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If adding nitrate or phosphorous caused algae blooms, all of our tanks would look like bowls of pea soup.

There is such a minute amount of protein in algae (It's mostly water. When you hear claims that chlorella, etc. are high in protein, it's because it's something like 40% by dry weight.), that 1ppm can probably grow enough algae to coat everything in your tank.

You can try cutting the N if you think it will help. Just watch your plants and make sure they don't start "yellowing" out. It's possible the fish are producing enough nitrogen via ammonia to keep them fed.

The amount of nitrate you are dosing can never produce 100ppm nitrates unless the water isn't being changed or the NO3 is coming from some other source. You're only dosing about 20ppm each week.
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post #6 of 161 (permalink) Old 07-06-2011, 06:18 PM
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The difference is that I don't dose nearly as much as you do. Only K, micros and iron are dosed in small quantities on a regular basis. Excessive nutrients, particularly N and P CAUSE ALGAE. This website is perhaps one of the only places where people are naive enough to keep on dumping in massive amounts of ferts despite having algae issues.
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post #7 of 161 (permalink) Old 07-06-2011, 06:21 PM
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post #8 of 161 (permalink) Old 07-06-2011, 06:26 PM Thread Starter
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Originally Posted by Sharkfood View Post
If adding nitrate or phosphorous caused algae blooms, all of our tanks would look like bowls of pea soup.

There is such a minute amount of protein in algae (It's mostly water. When you hear claims that chlorella, etc. are high in protein, it's because it's something like 40% by dry weight.), that 1ppm can probably grow enough algae to coat everything in your tank.

You can try cutting the N if you think it will help. Just watch your plants and make sure they don't start "yellowing" out. It's possible the fish are producing enough nitrogen via ammonia to keep them fed.

The amount of nitrate you are dosing can never produce 100ppm nitrates unless the water isn't being changed or the NO3 is coming from some other source. You're only dosing about 20ppm each week.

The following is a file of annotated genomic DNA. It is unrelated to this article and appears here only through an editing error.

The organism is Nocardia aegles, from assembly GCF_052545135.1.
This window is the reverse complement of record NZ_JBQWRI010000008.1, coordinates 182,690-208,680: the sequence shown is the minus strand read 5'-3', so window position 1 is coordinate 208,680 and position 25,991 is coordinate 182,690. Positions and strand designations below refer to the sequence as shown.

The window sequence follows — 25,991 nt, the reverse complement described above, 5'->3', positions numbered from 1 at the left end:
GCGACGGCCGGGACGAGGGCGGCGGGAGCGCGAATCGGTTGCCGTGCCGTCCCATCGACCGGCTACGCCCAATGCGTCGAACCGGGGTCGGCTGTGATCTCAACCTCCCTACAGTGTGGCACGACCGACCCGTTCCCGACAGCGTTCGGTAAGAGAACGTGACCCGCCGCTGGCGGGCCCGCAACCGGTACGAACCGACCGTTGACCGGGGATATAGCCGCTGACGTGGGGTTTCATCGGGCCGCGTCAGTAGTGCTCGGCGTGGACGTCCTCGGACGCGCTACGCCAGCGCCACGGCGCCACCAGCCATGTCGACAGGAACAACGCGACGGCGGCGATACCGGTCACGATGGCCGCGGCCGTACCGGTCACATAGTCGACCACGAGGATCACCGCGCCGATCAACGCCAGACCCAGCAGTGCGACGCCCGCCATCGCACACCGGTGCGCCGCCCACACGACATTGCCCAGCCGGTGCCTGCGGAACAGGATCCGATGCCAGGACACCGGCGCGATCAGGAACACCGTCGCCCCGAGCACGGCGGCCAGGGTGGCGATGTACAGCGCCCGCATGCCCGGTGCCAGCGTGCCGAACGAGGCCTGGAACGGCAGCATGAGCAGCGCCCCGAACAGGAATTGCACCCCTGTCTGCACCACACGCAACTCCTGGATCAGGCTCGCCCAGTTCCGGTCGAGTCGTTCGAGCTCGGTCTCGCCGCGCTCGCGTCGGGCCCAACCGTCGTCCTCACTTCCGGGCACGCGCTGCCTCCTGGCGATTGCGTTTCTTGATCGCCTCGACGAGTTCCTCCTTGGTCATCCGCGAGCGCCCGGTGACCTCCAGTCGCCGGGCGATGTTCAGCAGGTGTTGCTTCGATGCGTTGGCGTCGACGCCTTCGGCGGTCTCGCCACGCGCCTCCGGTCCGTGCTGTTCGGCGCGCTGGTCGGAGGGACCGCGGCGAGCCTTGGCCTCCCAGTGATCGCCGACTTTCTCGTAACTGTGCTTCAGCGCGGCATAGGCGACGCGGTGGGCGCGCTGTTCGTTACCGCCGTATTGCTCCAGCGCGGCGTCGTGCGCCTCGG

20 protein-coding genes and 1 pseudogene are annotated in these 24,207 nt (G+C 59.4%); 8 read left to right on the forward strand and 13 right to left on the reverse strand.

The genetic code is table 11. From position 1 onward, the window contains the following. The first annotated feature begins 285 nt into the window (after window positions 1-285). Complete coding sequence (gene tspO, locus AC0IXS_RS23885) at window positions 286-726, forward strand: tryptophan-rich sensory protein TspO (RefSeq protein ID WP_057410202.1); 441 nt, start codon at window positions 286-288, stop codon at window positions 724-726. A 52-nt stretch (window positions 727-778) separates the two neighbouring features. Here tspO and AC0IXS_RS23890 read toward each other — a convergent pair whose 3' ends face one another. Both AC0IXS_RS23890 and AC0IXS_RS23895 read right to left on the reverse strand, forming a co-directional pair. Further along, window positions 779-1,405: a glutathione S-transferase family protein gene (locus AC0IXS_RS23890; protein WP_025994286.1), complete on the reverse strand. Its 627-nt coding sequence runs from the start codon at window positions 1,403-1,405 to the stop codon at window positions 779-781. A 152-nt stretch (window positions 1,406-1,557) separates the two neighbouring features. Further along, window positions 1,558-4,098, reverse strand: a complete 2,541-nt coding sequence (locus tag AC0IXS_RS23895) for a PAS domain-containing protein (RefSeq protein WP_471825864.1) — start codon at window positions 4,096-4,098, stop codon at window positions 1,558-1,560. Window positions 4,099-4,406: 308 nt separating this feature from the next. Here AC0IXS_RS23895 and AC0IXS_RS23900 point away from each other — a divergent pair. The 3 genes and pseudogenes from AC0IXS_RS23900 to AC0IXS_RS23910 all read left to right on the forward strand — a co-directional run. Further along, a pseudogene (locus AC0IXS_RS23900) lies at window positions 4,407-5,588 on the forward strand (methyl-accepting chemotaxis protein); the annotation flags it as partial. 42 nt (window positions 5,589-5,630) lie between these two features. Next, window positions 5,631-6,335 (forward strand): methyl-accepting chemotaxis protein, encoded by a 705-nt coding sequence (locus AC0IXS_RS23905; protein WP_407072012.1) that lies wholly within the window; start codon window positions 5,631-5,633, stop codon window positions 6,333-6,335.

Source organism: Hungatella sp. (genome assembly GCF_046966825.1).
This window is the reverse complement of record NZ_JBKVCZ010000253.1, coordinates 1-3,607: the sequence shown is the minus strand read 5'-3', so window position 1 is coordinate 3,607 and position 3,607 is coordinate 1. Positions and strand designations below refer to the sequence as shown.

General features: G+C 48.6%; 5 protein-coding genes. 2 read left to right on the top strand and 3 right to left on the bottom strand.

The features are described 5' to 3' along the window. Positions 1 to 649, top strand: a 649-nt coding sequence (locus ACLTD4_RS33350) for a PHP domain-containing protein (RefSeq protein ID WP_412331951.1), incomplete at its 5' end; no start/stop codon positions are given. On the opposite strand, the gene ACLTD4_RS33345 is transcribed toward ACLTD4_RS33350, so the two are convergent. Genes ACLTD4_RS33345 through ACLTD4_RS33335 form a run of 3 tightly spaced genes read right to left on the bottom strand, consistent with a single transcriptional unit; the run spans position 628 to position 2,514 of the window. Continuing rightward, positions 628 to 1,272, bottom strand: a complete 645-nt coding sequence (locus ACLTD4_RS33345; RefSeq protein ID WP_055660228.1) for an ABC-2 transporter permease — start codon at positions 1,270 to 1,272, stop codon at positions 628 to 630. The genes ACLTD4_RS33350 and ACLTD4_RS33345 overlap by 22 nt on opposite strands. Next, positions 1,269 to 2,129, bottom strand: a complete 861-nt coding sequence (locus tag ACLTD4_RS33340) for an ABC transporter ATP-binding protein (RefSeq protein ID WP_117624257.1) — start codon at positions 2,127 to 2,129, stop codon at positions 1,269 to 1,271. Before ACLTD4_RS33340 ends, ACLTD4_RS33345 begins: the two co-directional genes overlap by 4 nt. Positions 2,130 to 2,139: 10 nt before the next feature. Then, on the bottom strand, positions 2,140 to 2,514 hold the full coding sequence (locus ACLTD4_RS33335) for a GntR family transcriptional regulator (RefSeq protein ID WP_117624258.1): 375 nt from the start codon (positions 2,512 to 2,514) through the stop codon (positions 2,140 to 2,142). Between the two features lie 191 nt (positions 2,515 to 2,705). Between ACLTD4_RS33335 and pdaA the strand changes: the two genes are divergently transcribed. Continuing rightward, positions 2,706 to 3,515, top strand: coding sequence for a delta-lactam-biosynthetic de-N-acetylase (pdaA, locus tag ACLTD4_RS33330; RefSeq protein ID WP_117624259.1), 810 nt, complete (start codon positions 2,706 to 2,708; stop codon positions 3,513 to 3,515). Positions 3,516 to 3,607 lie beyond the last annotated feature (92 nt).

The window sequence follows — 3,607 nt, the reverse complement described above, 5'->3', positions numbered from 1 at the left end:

I do a 50% water change weekly. The only other sources would be Aquasoil ( its been in this tank since January ), fish poop and fish food. I dont think I overfeed, all of the flake or pellet food is gone before I turn the filters back on--I do drop in a sinking wafer or two every night or every other night for the Corydoras and shrimp.
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post #9 of 161 (permalink) Old 07-06-2011, 06:42 PM
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I suppose the sinking wafers could do it, but that's assuming that they aren't getting eaten, which is unlikely if you have shrimp and Cories.

I still suspect the test kit.

I don't have any experience with Aquasoil, but I've heard it will leach ammonia for several months. 7 Months seems like an awfully long time though.

Maybe it's a perfect storm of all the previously mentioned factors.

Honestly though, with 50% water changes every week, the fert input should never result in higher than around 40ppm, assuming the plants don't use any of it. If you graph out the function of the inputs with water changes, you get a line with diminishing returns, such that the resulting concentration will always stay just below 2x the weekly input.

Again, if you want to stop nitrate for a week and see if the levels decrease, I doubt that one week will hurt the plants much. There will still be some nitrogen compounds in the water, even if it's lower than optimal. I'd dose K via some other compound though. It's been my experience that potassium deficiency pinholes can appear fairly quickly under high light.